Yes, all three of those dances were funded in part by the NEA. And I, for one, don't want to imagine a world without them.
Rebecca Warthen was on a year-long assignment with the Peace Corps in Dominica last fall when a storm started brewing. A former dancer with North Carolina Dance Theatre (now Charlotte Ballet) and Columbia City Ballet, she'd been sent to the Caribbean island nation to teach ballet at the Dominica Institute of the Arts and in outreach classes at public schools.
But nine and a half months into her assignment, a tropical storm grew into what would become Hurricane Maria—the worst national disaster in Dominica's history.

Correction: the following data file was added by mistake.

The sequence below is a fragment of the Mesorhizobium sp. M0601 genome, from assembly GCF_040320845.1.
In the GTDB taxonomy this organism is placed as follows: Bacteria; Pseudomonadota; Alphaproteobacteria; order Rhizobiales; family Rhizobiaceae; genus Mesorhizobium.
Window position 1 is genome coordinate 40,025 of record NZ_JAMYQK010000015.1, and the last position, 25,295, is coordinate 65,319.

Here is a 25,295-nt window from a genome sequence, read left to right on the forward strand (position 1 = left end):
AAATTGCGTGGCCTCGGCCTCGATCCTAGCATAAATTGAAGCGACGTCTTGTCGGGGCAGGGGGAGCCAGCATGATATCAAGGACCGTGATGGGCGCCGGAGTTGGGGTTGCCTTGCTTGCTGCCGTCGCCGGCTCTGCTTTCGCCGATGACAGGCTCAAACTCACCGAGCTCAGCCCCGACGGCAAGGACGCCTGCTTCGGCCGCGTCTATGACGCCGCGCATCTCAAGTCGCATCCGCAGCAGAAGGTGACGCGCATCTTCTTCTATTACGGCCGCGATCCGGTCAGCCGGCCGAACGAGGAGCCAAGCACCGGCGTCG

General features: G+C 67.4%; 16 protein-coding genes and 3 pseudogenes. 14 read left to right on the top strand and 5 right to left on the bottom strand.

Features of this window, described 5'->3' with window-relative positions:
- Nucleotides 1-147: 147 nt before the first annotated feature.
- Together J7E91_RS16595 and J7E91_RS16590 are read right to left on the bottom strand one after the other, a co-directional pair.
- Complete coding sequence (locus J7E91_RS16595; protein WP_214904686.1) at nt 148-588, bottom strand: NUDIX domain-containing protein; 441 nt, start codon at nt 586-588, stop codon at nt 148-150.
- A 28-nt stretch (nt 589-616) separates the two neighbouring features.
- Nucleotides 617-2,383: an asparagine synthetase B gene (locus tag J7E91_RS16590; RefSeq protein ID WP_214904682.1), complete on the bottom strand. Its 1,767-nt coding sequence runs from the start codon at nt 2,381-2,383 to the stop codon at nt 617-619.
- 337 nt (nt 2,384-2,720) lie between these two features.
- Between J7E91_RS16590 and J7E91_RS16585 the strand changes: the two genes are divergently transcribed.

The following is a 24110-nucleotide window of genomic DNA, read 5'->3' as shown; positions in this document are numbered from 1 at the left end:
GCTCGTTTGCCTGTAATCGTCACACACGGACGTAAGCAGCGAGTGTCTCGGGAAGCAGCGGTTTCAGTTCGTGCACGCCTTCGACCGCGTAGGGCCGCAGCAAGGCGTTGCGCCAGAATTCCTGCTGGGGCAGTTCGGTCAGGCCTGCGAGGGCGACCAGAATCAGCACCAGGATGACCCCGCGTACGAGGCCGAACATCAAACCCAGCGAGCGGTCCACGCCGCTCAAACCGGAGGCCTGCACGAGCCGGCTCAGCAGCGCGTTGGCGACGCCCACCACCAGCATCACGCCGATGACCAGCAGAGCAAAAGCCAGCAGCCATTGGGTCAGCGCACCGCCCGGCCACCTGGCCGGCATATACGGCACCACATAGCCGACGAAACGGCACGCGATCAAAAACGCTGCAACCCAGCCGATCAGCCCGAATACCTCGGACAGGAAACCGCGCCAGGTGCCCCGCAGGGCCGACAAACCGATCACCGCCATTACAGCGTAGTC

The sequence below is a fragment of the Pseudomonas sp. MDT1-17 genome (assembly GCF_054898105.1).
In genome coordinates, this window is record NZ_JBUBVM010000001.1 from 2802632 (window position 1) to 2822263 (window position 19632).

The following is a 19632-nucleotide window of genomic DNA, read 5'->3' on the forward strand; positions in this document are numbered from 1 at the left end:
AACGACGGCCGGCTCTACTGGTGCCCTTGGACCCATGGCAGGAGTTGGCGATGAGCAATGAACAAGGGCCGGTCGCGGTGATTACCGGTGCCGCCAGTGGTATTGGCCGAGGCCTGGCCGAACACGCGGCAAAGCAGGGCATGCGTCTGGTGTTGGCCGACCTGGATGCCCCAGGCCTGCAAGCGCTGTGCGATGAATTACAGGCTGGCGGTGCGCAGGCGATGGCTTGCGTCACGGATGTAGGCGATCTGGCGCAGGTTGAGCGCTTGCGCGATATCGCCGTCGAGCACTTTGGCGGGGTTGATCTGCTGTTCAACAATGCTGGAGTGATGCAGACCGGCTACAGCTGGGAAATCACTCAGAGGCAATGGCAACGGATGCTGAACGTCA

On the occasion of its 70th anniversary, the Ballet Nacional de Cuba tours the U.S. this spring with the resolute Cuban prima ballerina assoluta Alicia Alonso a the helm. Named a National Hero of Labor in Cuba, Alonso, 97, has weathered strained international relations and devastating fiscal challenges to have BNC emerge as a world-class dance company. Her dancers are some of ballet's best. On offer this time are Alonso's Giselle and Don Quixote. The profoundly Cuban company performs in Chicago May 18–20, Tampa May 23, Washington, D.C., May 29–June 3 and Saratoga, New York June 6–8.
Ever wonder why some dancers' port de bras appears to be disconnected from their body? It typically comes down to how they stabilize their shoulder blades, says Marimba Gold-Watts, Pilates instructor to dancers like Robert Fairchild.